In a video posted online, a Lebanese soldier drives past a mile-long line of cars waiting for fuel and complains that he can’t even get enough gas to drive to his military base.
“I just hope that this message reaches the commander of the army,” said the soldier, who is careful to hide his identity, pointing the camera straight forward with his military fatigues barely visible.
He said he went to a gas station but the owner wouldn’t even give him 20,000 Lebanese pounds worth of fuel — a little more than $1. He called it “a humiliation.”
The Lebanese pound has lost more than 90% of its value, and imports such as medicine, food and fuel are increasingly difficult to procure. These gas lines are a near-constant sight on Lebanon’s roads and highways.
Earlier this month, General Joseph Aoun issued a dire warning about the impact of Lebanon’s economic spiral on the Lebanese Armed Forces (LAF).
“The situation is critical. ... If unmitigated, the economic and financial crisis will inevitably lead to the collapse of all state institutions including the LAF — the backbone of the country.”
“The situation is critical,” he said. “If unmitigated, the economic and financial crisis will inevitably lead to the collapse of all state institutions including the LAF — the backbone of the country.”
The World Bank said this month that Lebanon is suffering one of the 10 worst financial crises in modern history — since the mid-19th century.
Half the population is now believed to be below the poverty line, facing fuel shortages and soaring food prices.
The Lebanese army has tried to cut costs. Last year, as the situation worsened, the army announced a vegetarian diet for on-duty soldiers. The army could no longer afford the tripled price of meat.
At a donor conference this month hosted by France, the Lebanese army asked the international community for everything from food and medical supplies to fuel and spare parts for military equipment.
“If, God forbid, the LAF collapses,” warned General Aoun, “the state entity will collapse and the country will be in total turmoil.”
This would not be the first time the Lebanese army has collapsed.
During the country’s civil war, the force splintered along sectarian lines, leaving Lebanon without a unified national armed force. When the war ended in 1990, an effort to rebuild the army began.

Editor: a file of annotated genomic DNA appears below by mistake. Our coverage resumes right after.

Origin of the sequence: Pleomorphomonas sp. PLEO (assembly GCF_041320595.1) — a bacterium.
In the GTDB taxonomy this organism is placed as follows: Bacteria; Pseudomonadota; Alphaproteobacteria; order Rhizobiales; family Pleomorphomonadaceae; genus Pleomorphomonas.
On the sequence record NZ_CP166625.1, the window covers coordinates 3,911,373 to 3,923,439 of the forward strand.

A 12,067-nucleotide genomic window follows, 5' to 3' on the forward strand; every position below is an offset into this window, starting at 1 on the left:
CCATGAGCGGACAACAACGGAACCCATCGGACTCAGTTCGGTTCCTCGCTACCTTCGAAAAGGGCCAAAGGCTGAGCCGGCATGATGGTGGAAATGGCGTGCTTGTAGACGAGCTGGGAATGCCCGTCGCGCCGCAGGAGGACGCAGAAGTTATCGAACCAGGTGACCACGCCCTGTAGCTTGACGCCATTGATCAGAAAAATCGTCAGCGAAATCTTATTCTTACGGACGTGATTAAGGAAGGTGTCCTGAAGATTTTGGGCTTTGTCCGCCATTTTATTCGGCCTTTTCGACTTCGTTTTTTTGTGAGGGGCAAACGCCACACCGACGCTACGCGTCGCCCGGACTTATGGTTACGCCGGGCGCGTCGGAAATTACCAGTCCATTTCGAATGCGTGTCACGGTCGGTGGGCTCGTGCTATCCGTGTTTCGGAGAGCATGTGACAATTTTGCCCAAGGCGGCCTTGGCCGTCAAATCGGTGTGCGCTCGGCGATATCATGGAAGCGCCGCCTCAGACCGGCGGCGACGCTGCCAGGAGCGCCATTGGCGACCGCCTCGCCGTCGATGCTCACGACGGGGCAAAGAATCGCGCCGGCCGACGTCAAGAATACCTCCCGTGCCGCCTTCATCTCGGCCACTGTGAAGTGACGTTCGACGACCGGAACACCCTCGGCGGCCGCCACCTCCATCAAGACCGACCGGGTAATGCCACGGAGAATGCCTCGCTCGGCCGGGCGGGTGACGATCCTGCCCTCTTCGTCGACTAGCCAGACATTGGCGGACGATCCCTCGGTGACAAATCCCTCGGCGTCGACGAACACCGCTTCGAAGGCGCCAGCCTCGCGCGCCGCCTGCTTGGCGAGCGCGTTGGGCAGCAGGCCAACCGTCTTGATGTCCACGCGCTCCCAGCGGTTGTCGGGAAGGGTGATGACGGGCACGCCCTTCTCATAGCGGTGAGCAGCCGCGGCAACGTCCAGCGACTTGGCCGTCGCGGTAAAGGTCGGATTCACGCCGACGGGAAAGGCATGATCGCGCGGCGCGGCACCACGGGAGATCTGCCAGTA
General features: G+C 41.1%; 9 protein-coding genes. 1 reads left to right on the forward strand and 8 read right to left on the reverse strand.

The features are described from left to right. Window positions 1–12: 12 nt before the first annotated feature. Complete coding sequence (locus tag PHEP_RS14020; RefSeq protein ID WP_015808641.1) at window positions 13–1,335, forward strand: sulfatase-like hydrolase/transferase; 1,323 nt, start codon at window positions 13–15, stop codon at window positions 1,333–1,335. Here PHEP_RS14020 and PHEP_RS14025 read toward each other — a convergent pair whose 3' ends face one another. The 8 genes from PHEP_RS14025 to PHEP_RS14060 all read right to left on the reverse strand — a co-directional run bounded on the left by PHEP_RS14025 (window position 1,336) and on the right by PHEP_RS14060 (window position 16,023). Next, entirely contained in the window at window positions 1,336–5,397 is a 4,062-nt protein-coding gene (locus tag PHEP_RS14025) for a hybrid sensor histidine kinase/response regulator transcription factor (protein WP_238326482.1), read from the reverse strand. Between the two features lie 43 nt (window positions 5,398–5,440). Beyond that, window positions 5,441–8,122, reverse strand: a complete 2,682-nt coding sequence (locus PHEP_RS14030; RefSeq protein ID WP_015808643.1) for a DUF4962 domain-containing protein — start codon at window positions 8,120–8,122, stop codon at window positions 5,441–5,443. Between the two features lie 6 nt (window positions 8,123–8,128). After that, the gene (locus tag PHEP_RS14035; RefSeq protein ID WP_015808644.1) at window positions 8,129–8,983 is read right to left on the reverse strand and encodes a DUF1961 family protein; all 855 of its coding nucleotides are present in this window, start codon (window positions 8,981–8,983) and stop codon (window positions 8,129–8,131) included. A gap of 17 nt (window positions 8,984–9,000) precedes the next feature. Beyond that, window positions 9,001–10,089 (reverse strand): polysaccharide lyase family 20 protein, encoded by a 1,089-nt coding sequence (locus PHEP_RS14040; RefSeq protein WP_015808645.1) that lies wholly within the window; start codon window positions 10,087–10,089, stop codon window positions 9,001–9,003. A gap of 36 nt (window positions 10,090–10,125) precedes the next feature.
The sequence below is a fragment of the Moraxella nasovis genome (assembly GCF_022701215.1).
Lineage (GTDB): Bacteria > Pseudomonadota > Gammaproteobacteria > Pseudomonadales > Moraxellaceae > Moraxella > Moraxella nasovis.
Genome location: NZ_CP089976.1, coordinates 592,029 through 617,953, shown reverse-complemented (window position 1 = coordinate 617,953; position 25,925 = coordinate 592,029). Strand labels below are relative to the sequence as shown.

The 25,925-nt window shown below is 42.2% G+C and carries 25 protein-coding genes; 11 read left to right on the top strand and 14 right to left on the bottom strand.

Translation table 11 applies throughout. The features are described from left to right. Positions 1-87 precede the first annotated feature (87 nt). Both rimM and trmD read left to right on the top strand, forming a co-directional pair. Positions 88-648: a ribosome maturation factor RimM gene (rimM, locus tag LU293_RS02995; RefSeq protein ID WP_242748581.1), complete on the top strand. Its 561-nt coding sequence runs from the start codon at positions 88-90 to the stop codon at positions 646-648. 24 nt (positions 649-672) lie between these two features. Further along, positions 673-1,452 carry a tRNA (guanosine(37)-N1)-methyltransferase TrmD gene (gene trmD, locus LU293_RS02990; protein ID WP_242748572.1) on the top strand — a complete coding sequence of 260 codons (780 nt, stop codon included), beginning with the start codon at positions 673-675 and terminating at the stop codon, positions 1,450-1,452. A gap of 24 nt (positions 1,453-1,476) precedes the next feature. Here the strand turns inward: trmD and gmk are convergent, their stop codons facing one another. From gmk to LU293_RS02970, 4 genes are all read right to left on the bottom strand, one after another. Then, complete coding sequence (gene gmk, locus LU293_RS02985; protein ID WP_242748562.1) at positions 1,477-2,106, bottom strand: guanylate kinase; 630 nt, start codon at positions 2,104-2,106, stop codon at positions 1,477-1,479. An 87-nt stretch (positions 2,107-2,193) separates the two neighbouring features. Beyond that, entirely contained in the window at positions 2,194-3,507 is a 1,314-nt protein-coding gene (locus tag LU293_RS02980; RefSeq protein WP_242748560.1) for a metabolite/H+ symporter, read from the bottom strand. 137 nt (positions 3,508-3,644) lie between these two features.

The international community, particularly the US, has invested heavily in strengthening and equipping the Lebanese army. It’s now an 80,000-strong force with American weapons and foreign training.
As the institution feels the weight of the crisis, soldiers, too, are descending into poverty as their salaries, typically worth about $800 per month, lose their value against hyperinflation.
“How can a soldier support a family with a salary that does not exceed $90?” asked General Aoun.
It’s difficult to know how many soldiers have left their posts. All soldiers asked to speak for this story said they weren’t allowed under army orders. Even soldiers guarding Beirut’s streets said they couldn’t talk. One simply rolled his eyes back gently and lifted his eyebrows — Lebanese for “Nope, not a chance.”
Bilal Saab of the Middle East Institute said he doesn’t think the army is at risk of imminent collapse, but rather that the real risk is of “more desertions or soldiers trying to get multiple jobs to make ends meet," affecting their performance and competence.
Promotional army videos sometimes show soldiers jumping through fire hoops and scaling two-story high walls, but in reality, Lebanon’s army participates in very little actual combat. It’s not even the best armed force in the country. Hezbollah, a political and military group allied with Iran, is militarily stronger.
But Saab said the LAF does some border security and combats what he calls “narcoterrorism.”
“It’s also the only thing left standing to provide some modicum of security to the country,” Saab said. He adds that the US also sees funding and training the Lebanese army as a way to counter the influence of Hezbollah and Iran in Lebanon.
The army also plays an important role in bridging Lebanon’s deep sectarian divides, with soldiers and officers representing all of Lebanon’s sects.
“[The LAF is the] only national institution beyond the parliament, which is not meeting right now anyway, that is truly representative of all Lebanese religious communities."
“It’s the only national institution beyond the parliament, which is not meeting right now anyway, that is truly representative of all Lebanese religious communities,” Saab said. The army’s leadership has managed to stay relatively outside Lebanon’s toxic party politics, he said, which makes it easier for countries like the US to support them.
“The entire political class is corrupt and completely unworkable,” he said.
Western states, including the US and France, have pledged to step up, recognizing the importance of the amry institution to the country's stability, but so far there have been few concrete commitments.
Police, as well as all of Lebanon’s security forces, are also suffering. The groups have been pitted against protesters in the past year-and-a-half of anti-government demonstrations. Riots in Tripoli over the weekend left at least 20 people injured, half of them soldiers.
Last year, as security forces clashed with demonstrators on a highway outside Beirut, one protester shouted at an officer: “We’re going hungry!”
The officer shouted back: “I’m hungrier than you are.”